As my husband and I talked, it occurred to us that, although things around us are bad, we really only know it’s that bad because of the news. We actually wouldn’t even know about it by looking at our lives. Sure, we have a tough situation caring for a quadriplegic son, but our lives are, in many ways (can I really be saying this?) – pleasant. We have much for which to be thankful.

This morning, I was thinking about some of our blessings in these troubled times:

  • I awakened in my own bed this morning. Believe me, this is a blessing. I, as well as the rest of the family, have spent many nights wadded up in a hospital chair next to Kevin’s bed in ICU or rehab.
  • God has granted us another day together. My friend Cindy, who recently lost her battle with cancer, would have been ecstatic to have had a healthy, pain-free day to enjoy with her family.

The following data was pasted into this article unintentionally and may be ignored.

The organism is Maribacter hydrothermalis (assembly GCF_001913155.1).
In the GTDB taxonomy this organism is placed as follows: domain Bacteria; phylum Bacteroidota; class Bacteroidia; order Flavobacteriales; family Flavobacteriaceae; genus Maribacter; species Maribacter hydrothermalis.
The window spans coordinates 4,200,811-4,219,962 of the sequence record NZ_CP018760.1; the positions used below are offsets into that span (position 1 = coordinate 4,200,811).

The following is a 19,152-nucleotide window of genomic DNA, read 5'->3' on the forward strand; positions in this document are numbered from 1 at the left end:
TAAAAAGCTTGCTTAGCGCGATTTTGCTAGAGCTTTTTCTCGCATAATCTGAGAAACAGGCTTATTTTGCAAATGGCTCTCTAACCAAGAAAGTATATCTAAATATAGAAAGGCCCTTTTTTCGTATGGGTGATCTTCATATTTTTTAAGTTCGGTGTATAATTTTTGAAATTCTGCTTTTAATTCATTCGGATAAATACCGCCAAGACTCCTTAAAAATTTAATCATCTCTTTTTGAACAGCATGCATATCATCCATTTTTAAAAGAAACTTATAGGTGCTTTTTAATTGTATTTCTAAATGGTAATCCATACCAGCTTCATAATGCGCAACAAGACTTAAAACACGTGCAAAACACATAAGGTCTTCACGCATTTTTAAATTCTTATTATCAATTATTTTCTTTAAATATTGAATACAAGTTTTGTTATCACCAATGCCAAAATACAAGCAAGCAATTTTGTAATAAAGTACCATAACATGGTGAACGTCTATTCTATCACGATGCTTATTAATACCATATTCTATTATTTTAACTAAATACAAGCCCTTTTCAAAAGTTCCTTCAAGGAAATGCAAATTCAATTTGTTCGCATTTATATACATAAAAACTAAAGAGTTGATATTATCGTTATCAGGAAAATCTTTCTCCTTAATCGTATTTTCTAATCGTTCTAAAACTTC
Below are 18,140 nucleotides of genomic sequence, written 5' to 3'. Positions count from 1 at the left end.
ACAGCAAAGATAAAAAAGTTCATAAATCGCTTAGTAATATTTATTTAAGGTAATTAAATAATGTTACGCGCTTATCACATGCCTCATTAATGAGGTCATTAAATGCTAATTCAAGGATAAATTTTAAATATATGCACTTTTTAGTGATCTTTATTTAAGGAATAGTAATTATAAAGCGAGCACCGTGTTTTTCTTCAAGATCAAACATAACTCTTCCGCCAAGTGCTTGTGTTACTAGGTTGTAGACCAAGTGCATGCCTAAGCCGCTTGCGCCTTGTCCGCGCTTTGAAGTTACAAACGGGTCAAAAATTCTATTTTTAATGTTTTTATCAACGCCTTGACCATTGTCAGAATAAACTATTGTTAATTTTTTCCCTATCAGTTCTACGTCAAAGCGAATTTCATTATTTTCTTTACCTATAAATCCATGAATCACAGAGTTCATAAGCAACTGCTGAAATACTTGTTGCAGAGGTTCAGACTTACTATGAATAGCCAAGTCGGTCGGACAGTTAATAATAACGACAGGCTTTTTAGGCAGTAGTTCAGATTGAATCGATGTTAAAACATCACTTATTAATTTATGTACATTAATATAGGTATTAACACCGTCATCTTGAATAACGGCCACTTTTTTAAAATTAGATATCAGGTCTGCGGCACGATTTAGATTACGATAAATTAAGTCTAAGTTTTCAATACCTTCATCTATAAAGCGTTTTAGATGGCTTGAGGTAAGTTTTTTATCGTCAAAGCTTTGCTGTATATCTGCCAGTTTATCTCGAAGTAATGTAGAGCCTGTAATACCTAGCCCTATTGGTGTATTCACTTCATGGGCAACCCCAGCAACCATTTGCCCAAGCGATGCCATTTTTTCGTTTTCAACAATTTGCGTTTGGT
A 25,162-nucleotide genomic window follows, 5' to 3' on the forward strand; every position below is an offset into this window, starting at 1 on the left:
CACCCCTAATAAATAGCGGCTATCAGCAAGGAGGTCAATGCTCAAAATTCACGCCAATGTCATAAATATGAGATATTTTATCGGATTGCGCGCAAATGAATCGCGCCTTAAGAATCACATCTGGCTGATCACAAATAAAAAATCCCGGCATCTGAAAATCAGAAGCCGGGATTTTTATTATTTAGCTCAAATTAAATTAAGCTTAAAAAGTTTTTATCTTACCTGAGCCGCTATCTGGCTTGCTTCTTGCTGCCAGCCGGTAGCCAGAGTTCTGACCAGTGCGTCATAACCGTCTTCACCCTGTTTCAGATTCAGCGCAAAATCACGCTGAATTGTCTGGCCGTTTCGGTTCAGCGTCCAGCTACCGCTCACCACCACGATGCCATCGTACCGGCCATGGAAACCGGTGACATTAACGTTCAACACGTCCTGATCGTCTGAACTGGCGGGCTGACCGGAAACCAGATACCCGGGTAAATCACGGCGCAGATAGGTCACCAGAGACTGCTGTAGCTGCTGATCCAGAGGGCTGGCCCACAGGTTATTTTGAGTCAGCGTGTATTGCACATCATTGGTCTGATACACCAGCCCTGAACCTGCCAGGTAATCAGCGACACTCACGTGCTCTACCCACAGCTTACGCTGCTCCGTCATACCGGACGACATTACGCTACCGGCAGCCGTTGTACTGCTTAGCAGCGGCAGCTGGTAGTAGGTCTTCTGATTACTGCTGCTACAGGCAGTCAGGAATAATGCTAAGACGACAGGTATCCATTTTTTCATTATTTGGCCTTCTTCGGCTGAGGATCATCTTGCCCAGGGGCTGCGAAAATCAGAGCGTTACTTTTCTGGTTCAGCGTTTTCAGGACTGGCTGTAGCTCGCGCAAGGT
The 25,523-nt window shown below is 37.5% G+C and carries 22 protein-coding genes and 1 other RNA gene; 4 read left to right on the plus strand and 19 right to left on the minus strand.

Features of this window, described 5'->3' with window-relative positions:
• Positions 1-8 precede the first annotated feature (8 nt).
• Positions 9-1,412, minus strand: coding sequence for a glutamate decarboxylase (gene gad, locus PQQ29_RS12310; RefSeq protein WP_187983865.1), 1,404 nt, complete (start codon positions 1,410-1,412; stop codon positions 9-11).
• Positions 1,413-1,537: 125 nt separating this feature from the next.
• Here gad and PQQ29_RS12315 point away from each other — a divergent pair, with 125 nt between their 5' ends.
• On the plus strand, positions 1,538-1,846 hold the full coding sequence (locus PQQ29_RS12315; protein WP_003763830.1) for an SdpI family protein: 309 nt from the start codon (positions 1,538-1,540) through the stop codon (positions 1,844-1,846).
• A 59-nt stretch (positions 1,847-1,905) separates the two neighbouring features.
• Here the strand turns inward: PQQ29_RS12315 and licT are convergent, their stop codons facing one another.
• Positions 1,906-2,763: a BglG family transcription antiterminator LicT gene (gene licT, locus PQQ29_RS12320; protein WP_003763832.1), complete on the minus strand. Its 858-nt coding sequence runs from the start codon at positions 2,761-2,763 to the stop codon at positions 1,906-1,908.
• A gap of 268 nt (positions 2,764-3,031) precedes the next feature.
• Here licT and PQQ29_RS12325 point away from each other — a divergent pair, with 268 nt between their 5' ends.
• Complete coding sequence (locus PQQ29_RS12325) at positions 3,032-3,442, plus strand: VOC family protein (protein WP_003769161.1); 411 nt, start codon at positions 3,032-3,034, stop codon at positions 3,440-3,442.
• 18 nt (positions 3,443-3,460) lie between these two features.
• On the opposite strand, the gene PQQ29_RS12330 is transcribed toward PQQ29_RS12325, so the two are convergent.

• I am in reasonably good health.
  • I have a wonderful family who loves me and who is trying to serve God every day.
  • We still live in a free country.
  • I love my jobs: taking care of those I love and writing about the One I love.
  • I can eat whenever I want, shower in hot water, use all the electricity I need, sleep when I feel like it, and buy the necessary things and a few extra delights like candy, pretty clothes, and home furnishings.
  • My friends are awesome.

I could go on, but you get the idea. Yes, I could make a list of the things that make my life difficult, even pitiful by some people’s standards.

But Thanksgiving is such a great place to live. It really beats the alternative. Since I’ve found myself here this morning, I think I’ll just hang around awhile and enjoy the view. God seems to show up here a lot, and I’ve been looking for Him lately, anyway.

I wonder if He was waiting for me.